NYIPLA Endorses Patent Office Change to Phillips Claim Construction Standard

The proposed rule would adopt the narrower standard articulated by the Federal Circuit in Phillips v. AWH Corp., where the “words of a claim are generally given their ordinary and customary meaning,” which is “the meaning that the term would have to a person of ordinary skill in the art in question at the time of the invention.” 415 F.3d 1303, 1312-13 (Fed. Cir. 2005). Additionally, under the proposed approach, the Patent Office would construe patent claims and proposed claims based on the record of AIA proceeding, and take into account the claim language, specification, and prosecution history. In response to the Patent Office’s notice of proposed rulemaking, the New York Intellectual Property Law Association (NYIPLA) recently submitted comments endorsing the Patent Office’s proposed changes.

Congresswoman Lofgren Sends Letter to USPTO Director Iancu Opposing Proposed Changes to Claim Construction Rule at PTAB

Congresswoman Lofgren is now opposing a rule change she previously endorsed as an original co-sponsor of a bill that would have changed the claim construction rule in exactly the same way proposed by Director Iancu… But how is adopting a rule that would have already been the law had Lofgren had her way possibly frustrate or disregard Congress? Of course, we aren’t supposed to ask that question. Once the “patent troll” boogeyman card is played everything else is supposed to fade away.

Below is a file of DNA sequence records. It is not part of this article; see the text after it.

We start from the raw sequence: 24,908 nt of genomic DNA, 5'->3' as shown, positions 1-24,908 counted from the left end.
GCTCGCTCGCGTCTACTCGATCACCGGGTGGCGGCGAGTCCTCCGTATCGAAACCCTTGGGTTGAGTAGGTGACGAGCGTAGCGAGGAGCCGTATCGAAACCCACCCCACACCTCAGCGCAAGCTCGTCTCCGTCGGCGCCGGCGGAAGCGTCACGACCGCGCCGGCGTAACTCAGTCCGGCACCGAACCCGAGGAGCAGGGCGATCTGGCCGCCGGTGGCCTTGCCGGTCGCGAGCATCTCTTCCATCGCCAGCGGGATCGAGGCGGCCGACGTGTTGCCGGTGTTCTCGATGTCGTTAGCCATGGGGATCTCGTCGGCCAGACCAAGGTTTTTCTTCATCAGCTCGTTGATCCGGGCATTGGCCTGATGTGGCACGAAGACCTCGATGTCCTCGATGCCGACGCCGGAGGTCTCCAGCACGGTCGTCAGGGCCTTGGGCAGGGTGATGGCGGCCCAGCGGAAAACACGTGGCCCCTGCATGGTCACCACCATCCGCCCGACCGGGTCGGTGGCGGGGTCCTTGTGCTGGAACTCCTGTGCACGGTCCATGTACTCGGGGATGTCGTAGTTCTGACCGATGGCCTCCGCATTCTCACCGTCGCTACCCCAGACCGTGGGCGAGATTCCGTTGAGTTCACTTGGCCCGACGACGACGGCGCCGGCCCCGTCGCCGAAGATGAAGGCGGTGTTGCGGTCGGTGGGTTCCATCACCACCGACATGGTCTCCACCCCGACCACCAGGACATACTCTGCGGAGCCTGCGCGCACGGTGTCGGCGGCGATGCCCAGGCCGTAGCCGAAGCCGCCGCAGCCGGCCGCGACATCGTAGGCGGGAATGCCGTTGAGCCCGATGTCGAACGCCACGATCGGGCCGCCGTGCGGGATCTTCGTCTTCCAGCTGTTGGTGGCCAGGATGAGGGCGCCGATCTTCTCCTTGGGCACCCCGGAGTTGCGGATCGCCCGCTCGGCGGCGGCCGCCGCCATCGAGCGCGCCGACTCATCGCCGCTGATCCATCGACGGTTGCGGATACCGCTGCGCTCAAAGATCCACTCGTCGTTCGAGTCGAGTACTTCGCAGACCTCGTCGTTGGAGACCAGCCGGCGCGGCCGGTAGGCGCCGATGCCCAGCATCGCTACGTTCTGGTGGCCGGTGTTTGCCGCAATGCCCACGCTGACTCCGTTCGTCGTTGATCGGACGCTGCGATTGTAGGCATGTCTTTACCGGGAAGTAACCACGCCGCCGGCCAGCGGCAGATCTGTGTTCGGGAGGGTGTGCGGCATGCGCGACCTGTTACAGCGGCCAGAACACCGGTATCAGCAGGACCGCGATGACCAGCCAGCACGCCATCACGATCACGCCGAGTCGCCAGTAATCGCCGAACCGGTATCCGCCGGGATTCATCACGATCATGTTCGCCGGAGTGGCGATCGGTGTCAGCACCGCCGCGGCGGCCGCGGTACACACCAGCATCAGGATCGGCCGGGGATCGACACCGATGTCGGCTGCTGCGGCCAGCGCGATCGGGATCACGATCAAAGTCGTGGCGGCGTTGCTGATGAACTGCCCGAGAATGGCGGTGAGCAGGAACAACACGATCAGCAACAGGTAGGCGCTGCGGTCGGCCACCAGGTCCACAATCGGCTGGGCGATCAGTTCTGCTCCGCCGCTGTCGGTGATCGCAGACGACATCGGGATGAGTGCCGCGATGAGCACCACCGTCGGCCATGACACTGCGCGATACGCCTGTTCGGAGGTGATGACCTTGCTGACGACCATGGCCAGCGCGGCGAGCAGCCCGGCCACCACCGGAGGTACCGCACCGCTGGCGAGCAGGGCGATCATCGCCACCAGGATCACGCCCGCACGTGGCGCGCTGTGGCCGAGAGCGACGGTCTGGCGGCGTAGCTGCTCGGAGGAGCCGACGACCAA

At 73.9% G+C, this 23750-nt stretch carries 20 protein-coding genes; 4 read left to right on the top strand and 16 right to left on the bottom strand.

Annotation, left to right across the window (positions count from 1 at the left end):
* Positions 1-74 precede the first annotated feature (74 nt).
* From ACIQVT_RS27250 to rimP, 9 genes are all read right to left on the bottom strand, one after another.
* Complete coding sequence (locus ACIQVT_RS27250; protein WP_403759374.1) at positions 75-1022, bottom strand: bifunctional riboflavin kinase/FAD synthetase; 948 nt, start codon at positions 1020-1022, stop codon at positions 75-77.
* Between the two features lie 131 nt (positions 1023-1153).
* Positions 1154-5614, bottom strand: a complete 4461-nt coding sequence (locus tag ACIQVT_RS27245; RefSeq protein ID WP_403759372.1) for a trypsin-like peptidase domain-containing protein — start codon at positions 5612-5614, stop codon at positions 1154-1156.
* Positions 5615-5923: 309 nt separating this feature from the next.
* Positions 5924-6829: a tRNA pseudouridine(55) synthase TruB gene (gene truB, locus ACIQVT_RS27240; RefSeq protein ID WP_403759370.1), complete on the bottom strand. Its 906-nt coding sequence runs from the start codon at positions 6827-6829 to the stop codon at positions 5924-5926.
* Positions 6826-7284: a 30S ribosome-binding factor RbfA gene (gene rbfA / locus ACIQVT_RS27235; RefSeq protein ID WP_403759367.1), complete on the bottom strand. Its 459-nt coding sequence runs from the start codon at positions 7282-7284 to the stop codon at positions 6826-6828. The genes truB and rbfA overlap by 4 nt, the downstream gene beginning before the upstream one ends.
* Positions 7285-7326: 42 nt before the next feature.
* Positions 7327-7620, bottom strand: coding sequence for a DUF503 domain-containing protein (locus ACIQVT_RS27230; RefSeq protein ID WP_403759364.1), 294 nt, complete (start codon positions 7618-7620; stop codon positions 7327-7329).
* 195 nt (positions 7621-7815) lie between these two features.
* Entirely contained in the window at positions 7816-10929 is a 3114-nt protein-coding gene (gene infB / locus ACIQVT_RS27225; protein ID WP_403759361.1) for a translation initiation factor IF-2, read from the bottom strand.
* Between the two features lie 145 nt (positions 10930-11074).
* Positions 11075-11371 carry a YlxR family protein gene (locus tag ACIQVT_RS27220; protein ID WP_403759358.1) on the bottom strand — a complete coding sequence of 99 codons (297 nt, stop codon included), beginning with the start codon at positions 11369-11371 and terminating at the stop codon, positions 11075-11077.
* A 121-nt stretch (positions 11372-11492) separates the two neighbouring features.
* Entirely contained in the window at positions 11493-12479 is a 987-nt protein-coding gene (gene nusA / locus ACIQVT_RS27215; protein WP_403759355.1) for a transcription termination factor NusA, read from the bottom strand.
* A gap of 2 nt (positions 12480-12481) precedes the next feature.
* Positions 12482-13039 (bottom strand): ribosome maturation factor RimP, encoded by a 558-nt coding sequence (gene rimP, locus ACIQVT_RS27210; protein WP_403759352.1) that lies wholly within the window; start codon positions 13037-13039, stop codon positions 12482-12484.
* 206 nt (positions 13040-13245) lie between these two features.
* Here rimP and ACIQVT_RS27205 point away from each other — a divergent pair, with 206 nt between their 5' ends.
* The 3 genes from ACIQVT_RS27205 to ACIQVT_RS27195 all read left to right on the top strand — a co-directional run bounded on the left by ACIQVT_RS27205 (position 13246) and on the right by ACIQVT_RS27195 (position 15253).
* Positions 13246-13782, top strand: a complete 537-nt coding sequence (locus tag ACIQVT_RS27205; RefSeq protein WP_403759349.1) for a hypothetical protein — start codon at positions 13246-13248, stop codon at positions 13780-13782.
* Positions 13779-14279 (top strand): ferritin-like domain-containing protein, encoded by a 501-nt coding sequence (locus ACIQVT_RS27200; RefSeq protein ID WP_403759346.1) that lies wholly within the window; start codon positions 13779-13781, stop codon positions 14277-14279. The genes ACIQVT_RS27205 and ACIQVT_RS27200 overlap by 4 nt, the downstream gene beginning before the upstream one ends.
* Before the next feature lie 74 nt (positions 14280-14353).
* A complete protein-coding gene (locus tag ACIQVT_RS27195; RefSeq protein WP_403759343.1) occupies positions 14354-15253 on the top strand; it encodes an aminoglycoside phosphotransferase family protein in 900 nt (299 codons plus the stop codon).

Lofgren Supported Eliminating BRI Before She Was Against It

Congresswoman Lofgren seems quick to forget that she was one of the original co-sponsors of the Innovation Act when it was introduced into the House back in February 2015. Had the Innovation Act passed, it would have required patents challenged in IPR proceedings to be construed in the exact same manner that a district court would have required in a civil action to invalidate the patent. So, it seems Lofgren was for the Phillips standard and eliminating BRI before she was against it.

PTO Proposes Rulemaking to Implement Phillips Claim Construction at PTAB

Earlier today the USPTO announced proposed rulemaking that would change the prior policy of using the Broadest Reasonable Interpretation (BRI) standard for construing unexpired and proposed amended patent claims in PTAB proceedings under the America Invents Act and instead use the Phillips claim construction standard.. The new standard proposed by the USPTO is the same as the standard applied in Article III federal courts and International Trade Commission (ITC) proceedings, a change critics of the PTAB process have urged for many years in order to bring uniformity to post grant challenges across forums… The USPTO is also proposing to amend the rules for PTAB trials to add that the USPTO will consider any prior claim construction determination concerning a term of the claim in a civil action, or an ITC proceeding, that is timely made of record in an Inter Partes Review (IPR), Post Grant Review (PGR), or Covered Business Method (CBM) proceeding.

Federal Circuit Affirmed Obviousness of ‘435 Patent Claims

The broadest reasonable construction of “sterilant concentration levels” encompassed both the “gas laden” (or “in air”) sterilant levels and the residual sterilant levels. Nothing in the specification or the claims supported a construction limited to one or excluding the other.

BRI does not allow unfettered license to disregard inventor’s description of the invention